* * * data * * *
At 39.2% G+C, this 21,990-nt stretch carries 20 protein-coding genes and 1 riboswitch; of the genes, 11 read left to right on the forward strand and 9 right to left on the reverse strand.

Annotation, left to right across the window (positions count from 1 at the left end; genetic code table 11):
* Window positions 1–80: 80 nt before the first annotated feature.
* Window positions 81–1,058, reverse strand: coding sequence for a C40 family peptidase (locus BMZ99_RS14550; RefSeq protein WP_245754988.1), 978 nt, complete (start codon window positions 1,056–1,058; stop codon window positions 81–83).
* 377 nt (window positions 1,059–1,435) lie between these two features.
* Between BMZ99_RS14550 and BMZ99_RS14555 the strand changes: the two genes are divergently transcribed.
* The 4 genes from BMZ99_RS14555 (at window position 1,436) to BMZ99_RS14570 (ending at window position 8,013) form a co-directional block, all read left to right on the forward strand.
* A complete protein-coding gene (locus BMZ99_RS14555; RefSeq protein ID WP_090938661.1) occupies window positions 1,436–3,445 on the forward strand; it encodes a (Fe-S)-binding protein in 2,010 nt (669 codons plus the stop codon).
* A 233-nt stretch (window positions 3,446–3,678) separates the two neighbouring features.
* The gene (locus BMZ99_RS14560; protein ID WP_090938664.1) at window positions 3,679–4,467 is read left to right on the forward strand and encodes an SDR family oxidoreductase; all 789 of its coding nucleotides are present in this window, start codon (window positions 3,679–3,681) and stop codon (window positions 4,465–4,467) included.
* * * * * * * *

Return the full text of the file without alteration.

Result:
At 39.2% G+C, this 21,990-nt stretch carries 20 protein-coding genes and 1 riboswitch; of the genes, 11 read left to right on the forward strand and 9 right to left on the reverse strand.

Annotation, left to right across the window (positions count from 1 at the left end; genetic code table 11):
* Window positions 1–80: 80 nt before the first annotated feature.
* Window positions 81–1,058, reverse strand: coding sequence for a C40 family peptidase (locus BMZ99_RS14550; RefSeq protein WP_245754988.1), 978 nt, complete (start codon window positions 1,056–1,058; stop codon window positions 81–83).
* 377 nt (window positions 1,059–1,435) lie between these two features.
* Between BMZ99_RS14550 and BMZ99_RS14555 the strand changes: the two genes are divergently transcribed.
* The 4 genes from BMZ99_RS14555 (at window position 1,436) to BMZ99_RS14570 (ending at window position 8,013) form a co-directional block, all read left to right on the forward strand.
* A complete protein-coding gene (locus BMZ99_RS14555; RefSeq protein ID WP_090938661.1) occupies window positions 1,436–3,445 on the forward strand; it encodes a (Fe-S)-binding protein in 2,010 nt (669 codons plus the stop codon).
* A 233-nt stretch (window positions 3,446–3,678) separates the two neighbouring features.
* The gene (locus BMZ99_RS14560; protein ID WP_090938664.1) at window positions 3,679–4,467 is read left to right on the forward strand and encodes an SDR family oxidoreductase; all 789 of its coding nucleotides are present in this window, start codon (window positions 3,679–3,681) and stop codon (window positions 4,465–4,467) included.